And so I decided to visit her hometown after I left Argentina, thinking that some of the pieces would come back together, that I would understand more about her through knowing where she comes from. So I'm staying here with Lil's relatives in her house that she has let them live in for the past 18 years. Her niece, Martha, is the mother of the house, a large woman who laughs like the offspring of a rooster and a songbird would if interbreeding between species were possible and birds could laugh, just like Elizabeth laughs. I went to the beach today with two of Lil's countless nieces, went jogging with one of her nephews and also practiced salsa and mereng├╝e with them after the most delicious dinner of platanos (fried, sweet plantains), avocado, meat and passionfruit juice.
Me and Maria at the beach

Listening to the iPod Lil had given him (an old 30GB from the children she works for), Lil's 2o-year-old great-nephew picked me up from Cartagena's small international airport. He had a sign that said: "Loren I'm Yair." We got into a taxi to go home, and I started to sniffle/cry a bit. I breathed to control the situation. Martha came home a half-hour later with fresh roses and corn flakes for me, and of course the tears came again. Lil got on the phone some way or another, and it was determined that I had a cold and should take advil. I said I did not have a cold, that I felt healthy, that I was okay. (One can cry and be okay, I guess.) "No llores," (don't cry) both Elizabeth and Martha told me. "Okay," I responded earnestly.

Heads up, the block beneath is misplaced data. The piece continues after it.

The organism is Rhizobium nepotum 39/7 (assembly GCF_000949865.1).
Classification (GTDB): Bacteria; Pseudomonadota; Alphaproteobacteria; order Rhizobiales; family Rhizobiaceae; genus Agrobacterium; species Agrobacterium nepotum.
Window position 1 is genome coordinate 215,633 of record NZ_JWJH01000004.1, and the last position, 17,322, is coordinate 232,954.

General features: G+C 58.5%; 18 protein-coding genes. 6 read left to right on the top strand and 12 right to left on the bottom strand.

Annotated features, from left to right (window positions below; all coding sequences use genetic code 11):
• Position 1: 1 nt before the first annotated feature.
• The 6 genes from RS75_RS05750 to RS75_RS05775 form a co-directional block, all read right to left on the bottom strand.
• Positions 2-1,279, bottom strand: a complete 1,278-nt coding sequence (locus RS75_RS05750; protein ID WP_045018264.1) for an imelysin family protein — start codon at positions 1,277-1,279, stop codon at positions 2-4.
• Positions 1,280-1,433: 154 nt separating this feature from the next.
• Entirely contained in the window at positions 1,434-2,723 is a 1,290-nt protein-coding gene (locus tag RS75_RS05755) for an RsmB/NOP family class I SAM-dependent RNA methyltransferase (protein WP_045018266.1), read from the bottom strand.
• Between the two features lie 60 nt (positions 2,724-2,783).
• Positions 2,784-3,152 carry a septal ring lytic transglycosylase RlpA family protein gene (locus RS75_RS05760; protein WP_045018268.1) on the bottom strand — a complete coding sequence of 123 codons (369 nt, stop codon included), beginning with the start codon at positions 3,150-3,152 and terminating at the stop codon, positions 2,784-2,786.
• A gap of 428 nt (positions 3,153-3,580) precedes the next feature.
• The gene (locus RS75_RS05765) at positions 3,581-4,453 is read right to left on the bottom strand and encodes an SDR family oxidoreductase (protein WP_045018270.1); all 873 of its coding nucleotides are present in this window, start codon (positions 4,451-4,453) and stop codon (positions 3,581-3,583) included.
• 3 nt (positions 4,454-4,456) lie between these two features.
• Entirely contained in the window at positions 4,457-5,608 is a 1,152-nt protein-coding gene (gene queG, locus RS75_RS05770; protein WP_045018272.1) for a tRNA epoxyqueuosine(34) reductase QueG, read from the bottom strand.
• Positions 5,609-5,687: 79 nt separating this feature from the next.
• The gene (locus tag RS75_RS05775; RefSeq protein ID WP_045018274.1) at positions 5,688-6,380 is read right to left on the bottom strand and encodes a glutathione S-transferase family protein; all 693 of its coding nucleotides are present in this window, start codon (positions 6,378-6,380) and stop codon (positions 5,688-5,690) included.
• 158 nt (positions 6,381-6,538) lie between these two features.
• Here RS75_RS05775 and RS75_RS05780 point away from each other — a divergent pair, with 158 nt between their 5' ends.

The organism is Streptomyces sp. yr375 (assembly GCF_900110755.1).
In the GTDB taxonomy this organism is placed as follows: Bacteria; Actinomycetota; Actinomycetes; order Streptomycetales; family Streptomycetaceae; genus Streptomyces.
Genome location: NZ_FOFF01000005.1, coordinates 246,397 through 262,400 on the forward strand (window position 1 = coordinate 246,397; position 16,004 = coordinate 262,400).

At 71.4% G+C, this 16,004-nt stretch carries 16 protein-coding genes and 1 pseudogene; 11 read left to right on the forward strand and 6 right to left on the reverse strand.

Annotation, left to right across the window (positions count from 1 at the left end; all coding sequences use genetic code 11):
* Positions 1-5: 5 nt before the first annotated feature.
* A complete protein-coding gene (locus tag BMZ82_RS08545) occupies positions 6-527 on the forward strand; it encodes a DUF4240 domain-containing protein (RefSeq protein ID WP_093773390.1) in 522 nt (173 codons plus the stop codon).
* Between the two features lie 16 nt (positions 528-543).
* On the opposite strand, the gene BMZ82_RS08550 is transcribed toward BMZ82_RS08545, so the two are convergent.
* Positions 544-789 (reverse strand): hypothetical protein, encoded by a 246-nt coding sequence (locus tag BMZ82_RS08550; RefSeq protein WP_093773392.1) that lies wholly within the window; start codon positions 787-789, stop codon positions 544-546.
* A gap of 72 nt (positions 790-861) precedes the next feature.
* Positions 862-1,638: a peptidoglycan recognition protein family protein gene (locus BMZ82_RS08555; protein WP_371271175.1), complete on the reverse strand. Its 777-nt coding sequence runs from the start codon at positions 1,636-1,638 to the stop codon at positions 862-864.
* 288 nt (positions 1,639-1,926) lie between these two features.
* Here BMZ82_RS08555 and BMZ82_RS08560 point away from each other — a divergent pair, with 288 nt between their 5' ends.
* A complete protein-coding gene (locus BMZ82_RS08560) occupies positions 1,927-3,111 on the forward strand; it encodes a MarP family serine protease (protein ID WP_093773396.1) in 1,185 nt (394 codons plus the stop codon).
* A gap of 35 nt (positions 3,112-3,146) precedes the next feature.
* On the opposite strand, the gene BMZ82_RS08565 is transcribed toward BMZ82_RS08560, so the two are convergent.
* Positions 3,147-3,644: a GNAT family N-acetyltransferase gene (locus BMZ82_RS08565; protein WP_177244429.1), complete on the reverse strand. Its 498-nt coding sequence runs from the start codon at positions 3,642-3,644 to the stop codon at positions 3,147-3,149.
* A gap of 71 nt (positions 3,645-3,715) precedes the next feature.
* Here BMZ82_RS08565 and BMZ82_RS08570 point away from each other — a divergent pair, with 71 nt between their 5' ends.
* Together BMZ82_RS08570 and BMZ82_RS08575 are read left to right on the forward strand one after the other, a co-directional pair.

Martha and Nidia (they were not expecting the photo!)

I didn't speak to Lil on the phone today, but she's all around here, en casa and in Cartagena. She was there when I savored every speck of Colombian food served to me today and when I confirmed a nephew's comment that all I need to be content in life is fried, sweet plantains and thick mango juice (though I stuck in a clause about running shoes). Photos of her with family and friends are around the house, and everyone I speak with who knows Lil feels the same way about her as I do. In a way, I'm under Lil's care, albeit indirectly (she told Martha what I like to eat, that I like to laugh, etc), and it feels special.